Annual Rate of Inflation Eases in March; CPI Logs First Drop in 13 Months

The cost of living in the United States declined in March for the first time in more than a year, and the annual pace of inflation slowed somewhat following the biggest advance in over four years, according to newly released data in a government report published on Friday, April 14.

Consumer prices dropped 0.3% in March, their first decline since February 2016, after edging up 0.1% previously, the Labor Department said in its monthly report on the Consumer Price Index. The CPI measures what Americans pay for everything from tobacco to transportation.

"A decline in the gasoline index was the largest factor, with a decrease in the index for wireless telephone services
also contributing," the Labor Department said.

Prices at the pump fell for a second month in a row after rising for six straight, peaking in January at 7.8%. They slumped 6.2% in March, trimming their 12-month increase to 19.9% from the 30.7% reported previously.

The broader index for energy, which combines items like gas, electricity and fuel oil, fell 3.2% last month after falling 1% in February. Energy prices advanced 10.9% over the last 12 months.

Overall food prices picked up for a third month in a row, up 0.3% from 0.2%, after registering flat for sixth straight months. They are 0.5% higher over the longer 12-month haul.

Stripping the more volatile food and energy components, so-called core consumer prices dipped 0.1% in March, its first decrease since January 2010, following a 0.2% rise in February.

Shelter costs rose 0.1% — the least since June 2014, after moving up 0.3% previously. They remained 3.5% higher over the past 12 months. Components of shelter include pricing items like rent, rental equivalence, lodging away from home, and housing at school.

"The index for communication fell 3.5 percent as the index for wireless telephone services decreased 7.0 percent, the largest 1-month decline in the history of the index," the Labor Department noted.

Other major declining items included new vehicles, down -0.3%, used cars and trucks, down -0.9%, and clothing, down 0.7%.

U.S. inflation increased 2.4% through the 12 months ended March after soaring 2.7% previously for the biggest year-on-year advance since March 2012. (See recent 12-month inflation rates.)

Core inflation rose 2% on an annual basis, its smallest gain since November 2015, following a 2.2% increase previously. The core annual reading is one of the benchmark inflation rates monitored by the Federal Open Market Committee (FOMC) as it helps the central bank decide where to set its key interest rate.

"One very soft month does not make a new trend, though, so we will be looking for a clear rebound in April," Bloomberg News quoted Ian Shepherdson, chief economist at Pantheon Macroeconomics Ltd. "Another month like March, though, and a June rate hike will become much less likely."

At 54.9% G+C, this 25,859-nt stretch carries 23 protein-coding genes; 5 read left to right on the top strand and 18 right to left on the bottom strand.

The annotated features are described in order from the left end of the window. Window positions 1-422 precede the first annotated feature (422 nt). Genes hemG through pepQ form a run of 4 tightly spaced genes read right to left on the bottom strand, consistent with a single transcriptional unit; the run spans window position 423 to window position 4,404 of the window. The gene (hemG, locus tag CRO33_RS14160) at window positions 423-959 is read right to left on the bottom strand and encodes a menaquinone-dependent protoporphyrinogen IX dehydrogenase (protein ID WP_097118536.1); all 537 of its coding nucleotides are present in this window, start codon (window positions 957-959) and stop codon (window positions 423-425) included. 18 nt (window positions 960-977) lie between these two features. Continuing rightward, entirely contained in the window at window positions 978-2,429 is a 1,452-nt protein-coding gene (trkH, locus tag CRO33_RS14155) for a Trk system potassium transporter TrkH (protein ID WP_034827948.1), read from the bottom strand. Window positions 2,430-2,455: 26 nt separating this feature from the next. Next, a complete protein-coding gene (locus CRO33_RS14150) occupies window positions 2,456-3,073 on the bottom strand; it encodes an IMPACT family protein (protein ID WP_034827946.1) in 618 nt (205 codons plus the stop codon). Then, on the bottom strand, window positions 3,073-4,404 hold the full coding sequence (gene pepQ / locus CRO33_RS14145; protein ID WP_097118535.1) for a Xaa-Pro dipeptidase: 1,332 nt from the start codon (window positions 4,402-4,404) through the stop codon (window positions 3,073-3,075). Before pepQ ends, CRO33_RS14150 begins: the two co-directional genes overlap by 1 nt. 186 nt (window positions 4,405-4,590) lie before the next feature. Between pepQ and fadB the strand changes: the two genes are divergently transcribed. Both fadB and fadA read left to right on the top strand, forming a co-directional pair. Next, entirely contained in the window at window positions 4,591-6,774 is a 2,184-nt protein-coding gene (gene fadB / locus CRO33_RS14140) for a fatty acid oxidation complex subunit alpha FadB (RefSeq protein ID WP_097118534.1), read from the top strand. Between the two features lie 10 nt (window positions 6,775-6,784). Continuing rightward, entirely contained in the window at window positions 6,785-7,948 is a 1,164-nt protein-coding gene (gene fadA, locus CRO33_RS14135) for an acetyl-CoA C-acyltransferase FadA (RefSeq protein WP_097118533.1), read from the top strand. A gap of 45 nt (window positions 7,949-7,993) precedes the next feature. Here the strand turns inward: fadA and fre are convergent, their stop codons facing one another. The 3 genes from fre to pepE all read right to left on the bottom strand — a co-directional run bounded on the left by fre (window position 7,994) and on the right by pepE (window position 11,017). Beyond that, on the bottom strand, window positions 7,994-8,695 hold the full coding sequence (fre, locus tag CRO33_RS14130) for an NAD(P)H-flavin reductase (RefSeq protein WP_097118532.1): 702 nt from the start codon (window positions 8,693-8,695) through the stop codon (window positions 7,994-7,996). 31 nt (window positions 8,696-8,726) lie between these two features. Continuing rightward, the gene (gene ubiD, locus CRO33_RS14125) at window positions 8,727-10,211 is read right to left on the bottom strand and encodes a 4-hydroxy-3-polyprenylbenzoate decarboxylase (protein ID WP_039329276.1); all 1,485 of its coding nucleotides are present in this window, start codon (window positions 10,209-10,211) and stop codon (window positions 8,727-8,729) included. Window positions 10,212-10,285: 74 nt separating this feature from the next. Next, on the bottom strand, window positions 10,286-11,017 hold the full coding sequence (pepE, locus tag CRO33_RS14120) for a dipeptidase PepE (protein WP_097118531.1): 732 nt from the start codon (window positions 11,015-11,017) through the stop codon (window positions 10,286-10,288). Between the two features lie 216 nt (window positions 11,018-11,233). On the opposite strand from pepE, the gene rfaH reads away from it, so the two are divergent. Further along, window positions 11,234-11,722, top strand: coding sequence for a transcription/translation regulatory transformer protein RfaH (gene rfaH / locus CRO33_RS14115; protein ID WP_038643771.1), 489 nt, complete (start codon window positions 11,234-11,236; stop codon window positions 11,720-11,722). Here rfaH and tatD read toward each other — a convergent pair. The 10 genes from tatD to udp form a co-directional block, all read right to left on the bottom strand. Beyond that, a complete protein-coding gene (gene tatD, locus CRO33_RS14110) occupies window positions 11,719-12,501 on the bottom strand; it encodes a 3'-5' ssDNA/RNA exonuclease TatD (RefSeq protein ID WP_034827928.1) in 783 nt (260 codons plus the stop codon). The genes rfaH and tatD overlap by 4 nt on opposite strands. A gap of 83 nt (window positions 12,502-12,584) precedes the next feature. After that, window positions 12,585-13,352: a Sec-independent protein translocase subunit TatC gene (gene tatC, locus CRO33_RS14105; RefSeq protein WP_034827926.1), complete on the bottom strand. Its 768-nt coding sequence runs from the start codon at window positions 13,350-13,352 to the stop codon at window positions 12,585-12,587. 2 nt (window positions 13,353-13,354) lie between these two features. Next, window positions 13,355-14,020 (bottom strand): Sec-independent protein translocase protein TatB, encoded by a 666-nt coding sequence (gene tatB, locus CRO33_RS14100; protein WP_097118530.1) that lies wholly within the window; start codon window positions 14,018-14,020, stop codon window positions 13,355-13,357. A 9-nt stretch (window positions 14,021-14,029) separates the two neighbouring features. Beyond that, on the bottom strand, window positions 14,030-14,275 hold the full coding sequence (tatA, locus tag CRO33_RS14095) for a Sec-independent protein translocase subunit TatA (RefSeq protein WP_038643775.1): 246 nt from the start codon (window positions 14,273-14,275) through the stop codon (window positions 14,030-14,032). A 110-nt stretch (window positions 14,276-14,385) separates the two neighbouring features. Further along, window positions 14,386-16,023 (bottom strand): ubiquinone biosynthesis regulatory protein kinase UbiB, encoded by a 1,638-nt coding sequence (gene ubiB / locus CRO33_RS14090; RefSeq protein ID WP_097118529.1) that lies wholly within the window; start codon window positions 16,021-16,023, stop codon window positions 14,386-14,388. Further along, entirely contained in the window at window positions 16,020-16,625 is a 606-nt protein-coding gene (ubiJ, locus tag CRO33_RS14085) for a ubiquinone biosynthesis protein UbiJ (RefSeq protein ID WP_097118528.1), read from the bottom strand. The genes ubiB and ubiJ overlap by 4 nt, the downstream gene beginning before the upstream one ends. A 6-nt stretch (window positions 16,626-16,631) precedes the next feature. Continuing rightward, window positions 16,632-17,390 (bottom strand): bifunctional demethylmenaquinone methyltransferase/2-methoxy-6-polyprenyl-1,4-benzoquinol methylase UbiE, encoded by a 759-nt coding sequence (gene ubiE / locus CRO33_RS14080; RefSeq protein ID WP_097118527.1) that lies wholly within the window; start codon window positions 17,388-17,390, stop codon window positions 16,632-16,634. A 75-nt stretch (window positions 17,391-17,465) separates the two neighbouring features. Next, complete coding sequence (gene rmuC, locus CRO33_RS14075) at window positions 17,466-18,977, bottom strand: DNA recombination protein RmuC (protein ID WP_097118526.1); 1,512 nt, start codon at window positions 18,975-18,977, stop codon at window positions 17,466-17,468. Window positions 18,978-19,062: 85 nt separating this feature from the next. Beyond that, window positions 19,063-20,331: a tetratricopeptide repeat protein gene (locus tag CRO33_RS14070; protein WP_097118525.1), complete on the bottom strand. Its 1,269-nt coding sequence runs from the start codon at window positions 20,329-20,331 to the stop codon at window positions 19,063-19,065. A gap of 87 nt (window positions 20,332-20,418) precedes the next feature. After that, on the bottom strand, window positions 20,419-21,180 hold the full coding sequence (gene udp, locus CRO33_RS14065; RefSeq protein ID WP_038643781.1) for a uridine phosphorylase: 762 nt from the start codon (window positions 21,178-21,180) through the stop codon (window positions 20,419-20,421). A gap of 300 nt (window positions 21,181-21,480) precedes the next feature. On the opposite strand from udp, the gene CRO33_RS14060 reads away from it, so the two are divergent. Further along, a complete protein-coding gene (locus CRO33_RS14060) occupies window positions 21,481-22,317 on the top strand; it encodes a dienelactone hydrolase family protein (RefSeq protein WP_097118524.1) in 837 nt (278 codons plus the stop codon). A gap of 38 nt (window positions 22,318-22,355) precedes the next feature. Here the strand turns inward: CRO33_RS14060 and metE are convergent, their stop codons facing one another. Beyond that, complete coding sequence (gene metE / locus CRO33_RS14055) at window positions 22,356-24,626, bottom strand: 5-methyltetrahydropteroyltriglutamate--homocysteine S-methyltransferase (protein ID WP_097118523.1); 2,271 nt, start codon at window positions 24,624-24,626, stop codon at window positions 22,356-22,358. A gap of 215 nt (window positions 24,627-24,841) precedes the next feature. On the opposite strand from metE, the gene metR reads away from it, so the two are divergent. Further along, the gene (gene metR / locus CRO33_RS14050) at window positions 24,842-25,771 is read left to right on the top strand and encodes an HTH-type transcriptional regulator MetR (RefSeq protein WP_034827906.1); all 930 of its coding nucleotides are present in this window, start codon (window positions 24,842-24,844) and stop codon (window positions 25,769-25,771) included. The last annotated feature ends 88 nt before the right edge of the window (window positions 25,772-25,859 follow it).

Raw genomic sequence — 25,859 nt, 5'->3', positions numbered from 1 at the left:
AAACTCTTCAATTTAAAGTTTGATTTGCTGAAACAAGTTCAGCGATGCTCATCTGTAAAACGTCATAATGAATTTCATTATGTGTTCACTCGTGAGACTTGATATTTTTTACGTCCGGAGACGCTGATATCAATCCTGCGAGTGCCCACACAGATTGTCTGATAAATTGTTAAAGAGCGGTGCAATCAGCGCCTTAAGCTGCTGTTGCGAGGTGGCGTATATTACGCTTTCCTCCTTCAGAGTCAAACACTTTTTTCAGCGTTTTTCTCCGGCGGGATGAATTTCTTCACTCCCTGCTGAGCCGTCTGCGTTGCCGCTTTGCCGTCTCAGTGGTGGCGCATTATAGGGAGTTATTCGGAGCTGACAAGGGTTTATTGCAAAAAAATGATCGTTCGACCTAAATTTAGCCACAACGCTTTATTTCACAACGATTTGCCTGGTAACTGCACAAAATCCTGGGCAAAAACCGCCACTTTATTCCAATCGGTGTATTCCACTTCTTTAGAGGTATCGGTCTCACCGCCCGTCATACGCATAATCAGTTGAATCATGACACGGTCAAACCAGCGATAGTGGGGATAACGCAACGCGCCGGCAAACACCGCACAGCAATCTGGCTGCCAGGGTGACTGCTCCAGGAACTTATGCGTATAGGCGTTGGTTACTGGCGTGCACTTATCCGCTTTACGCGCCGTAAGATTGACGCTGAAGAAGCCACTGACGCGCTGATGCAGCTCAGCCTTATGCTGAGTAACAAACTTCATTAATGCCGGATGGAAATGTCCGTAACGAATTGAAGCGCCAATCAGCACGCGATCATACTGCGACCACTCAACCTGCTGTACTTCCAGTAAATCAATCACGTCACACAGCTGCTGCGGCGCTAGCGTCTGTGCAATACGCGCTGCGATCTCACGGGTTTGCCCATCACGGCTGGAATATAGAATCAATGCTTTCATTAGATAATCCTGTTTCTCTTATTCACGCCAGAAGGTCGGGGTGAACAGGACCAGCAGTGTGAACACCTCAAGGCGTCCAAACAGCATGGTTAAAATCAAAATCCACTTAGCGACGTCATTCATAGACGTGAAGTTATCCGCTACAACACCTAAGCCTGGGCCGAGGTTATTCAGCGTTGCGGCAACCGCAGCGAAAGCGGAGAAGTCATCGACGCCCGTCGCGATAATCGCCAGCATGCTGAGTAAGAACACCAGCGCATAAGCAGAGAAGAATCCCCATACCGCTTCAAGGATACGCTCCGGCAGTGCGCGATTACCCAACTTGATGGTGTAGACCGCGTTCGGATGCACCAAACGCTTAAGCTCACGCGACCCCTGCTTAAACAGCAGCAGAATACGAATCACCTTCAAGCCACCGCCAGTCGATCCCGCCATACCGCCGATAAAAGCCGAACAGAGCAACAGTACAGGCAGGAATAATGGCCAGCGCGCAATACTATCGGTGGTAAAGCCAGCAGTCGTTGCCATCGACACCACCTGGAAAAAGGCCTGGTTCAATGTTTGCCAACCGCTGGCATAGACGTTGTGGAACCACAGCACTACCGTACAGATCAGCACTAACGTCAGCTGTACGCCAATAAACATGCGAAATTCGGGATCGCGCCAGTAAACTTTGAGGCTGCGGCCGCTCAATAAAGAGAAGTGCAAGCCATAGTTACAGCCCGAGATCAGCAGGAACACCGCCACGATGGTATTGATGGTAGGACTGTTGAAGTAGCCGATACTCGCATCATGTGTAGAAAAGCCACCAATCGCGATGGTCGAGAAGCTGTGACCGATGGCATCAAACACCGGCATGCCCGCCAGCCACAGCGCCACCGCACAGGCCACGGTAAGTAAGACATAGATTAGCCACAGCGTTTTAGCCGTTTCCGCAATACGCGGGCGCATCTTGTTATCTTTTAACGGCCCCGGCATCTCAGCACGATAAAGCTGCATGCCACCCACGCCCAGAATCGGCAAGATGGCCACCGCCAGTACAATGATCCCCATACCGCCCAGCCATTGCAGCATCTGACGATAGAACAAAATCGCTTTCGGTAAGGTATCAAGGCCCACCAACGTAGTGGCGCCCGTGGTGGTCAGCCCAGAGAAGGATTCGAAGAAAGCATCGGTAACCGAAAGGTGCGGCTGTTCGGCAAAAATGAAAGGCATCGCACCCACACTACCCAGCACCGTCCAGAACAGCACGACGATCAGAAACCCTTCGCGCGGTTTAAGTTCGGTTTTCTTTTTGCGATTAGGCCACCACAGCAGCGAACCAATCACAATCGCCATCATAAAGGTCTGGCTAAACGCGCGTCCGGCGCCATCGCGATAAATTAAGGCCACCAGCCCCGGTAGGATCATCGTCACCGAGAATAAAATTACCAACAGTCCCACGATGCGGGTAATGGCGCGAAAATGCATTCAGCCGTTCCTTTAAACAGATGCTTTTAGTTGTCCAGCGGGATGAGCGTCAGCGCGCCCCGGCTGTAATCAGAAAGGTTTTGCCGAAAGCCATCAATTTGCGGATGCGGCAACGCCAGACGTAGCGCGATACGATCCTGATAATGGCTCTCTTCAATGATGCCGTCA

The following table of key inflation figures is for the last seven months through March, as published by the U.S. Labor Department’s Bureau of Labor Statistics (www.bls.gov/cpi). To index the data each month, the BLS monitors the prices of about 80,000 consumer goods and services from around the nation. All monthly and annual pricing changes are in percentages.

September 2016 to March 2017 Consumer Prices – Gains & Losses in Percent

  Sept 2016 Oct 2016 Nov 2016 Dec 2016 Jan 2017 Feb 2017 Mar 2017 12 Month
All items 0.3 0.3 0.2 0.3 0.6 0.1 -0.3 2.4
  Food .0 .0 .0 .0 0.1 0.2 0.3 0.5
    Food at home -0.2 -0.2 -0.1 -0.2 .0 0.3 0.5 -0.9
    Food away from home 0.2 0.1 0.1 0.2 0.4 0.2 0.2 2.4
  Energy 2.4 2.5 1.0 1.2 4.0 -1.0 -3.2 10.9
    Energy commodities 4.4 4.8 2.0 2.4 7.6 -2.8 -6.0 19.8
      Gasoline (all types) 4.6 5.1 2.1 2.4 7.8 -3.0 -6.2 19.9
      Fuel oil 2.4 5.9 -1.2 6.0 3.5 -0.4 -0.8 24.9
    Energy services 0.6 0.4 .0 .0 0.3 1.0 -0.3 3.4
      Electricity 0.5 0.3 .0 .0 .0 0.8 -0.1 1.6
      Utility (piped) gas service 0.8 0.9 0.2 0.1 1.5 1.5 -0.8 10.3
  All items less food, energy 0.1 0.1 0.2 0.2 0.3 0.2 -0.1 2.0
    Commodities less food, energy -0.1 .0 -0.2 .0 0.4 .0 -0.3 -0.6
      New vehicles .0 0.2 .0 0.1 0.9 -0.2 -0.3 0.2
      Used cars and trucks -0.2 -0.1 0.2 0.2 -0.4 -0.6 -0.9 -4.7
      Apparel -0.5 0.2 -0.3 -0.4 1.4 0.6 -0.7 0.6
      Medical care 0.6 0.2 -0.4 0.5 0.3 -0.2 0.2 3.9
    Services less energy 0.2 0.2 0.3 0.3 0.3 0.3 -0.1 2.9
      Shelter 0.3 0.3 0.3 0.3 0.2 0.3 0.1 3.5
      Transportation .0 -0.1 0.5 0.5 0.6 0.7 0.4 3.8
      Medical care 0.1 0.1 0.2 0.2 0.2 0.2 0.1 3.4

 

The BLS releases inflation data around the middle of every month based on consumer prices surveyed through to the previous month. The Consumer Price Index (CPI) for April and the latest annual period becomes public on May 12, 2017.

CPI data is used in calculating inflation rates and in this site’s calculator for CPI inflation. The US Inflation Calculator shows cumulative inflation and the change in buying power of the U.S. dollar over time.

Leave a Reply